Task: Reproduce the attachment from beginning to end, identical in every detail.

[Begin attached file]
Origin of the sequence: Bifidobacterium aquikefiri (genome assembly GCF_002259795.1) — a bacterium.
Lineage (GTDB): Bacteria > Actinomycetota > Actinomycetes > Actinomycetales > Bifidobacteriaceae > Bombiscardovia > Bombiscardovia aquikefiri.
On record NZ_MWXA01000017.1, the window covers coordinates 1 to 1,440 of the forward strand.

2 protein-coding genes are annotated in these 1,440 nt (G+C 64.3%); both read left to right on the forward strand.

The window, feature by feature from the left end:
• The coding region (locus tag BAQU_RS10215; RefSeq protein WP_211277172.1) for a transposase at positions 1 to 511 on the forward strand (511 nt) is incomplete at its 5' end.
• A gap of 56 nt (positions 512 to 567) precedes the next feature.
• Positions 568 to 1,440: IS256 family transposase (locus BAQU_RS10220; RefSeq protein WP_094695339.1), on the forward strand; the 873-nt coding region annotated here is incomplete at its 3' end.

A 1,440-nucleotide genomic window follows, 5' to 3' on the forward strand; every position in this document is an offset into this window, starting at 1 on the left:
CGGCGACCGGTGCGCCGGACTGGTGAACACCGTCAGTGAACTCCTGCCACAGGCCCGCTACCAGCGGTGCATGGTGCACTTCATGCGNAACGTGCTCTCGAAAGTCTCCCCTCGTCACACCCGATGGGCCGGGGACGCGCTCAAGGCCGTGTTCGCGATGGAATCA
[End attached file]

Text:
Origin of the sequence: Bifidobacterium aquikefiri (genome assembly GCF_002259795.1) — a bacterium.
Lineage (GTDB): Bacteria > Actinomycetota > Actinomycetes > Actinomycetales > Bifidobacteriaceae > Bombiscardovia > Bombiscardovia aquikefiri.
On record NZ_MWXA01000017.1, the window covers coordinates 1 to 1,440 of the forward strand.

2 protein-coding genes are annotated in these 1,440 nt (G+C 64.3%); both read left to right on the forward strand.

The window, feature by feature from the left end:
• The coding region (locus tag BAQU_RS10215; RefSeq protein WP_211277172.1) for a transposase at positions 1 to 511 on the forward strand (511 nt) is incomplete at its 5' end.
• A gap of 56 nt (positions 512 to 567) precedes the next feature.
• Positions 568 to 1,440: IS256 family transposase (locus BAQU_RS10220; RefSeq protein WP_094695339.1), on the forward strand; the 873-nt coding region annotated here is incomplete at its 3' end.

A 1,440-nucleotide genomic window follows, 5' to 3' on the forward strand; every position in this document is an offset into this window, starting at 1 on the left:
CGGCGACCGGTGCGCCGGACTGGTGAACACCGTCAGTGAACTCCTGCCACAGGCCCGCTACCAGCGGTGCATGGTGCACTTCATGCGNAACGTGCTCTCGAAAGTCTCCCCTCGTCACACCCGATGGGCCGGGGACGCGCTCAAGGCCGTGTTCGCGATGGAATCA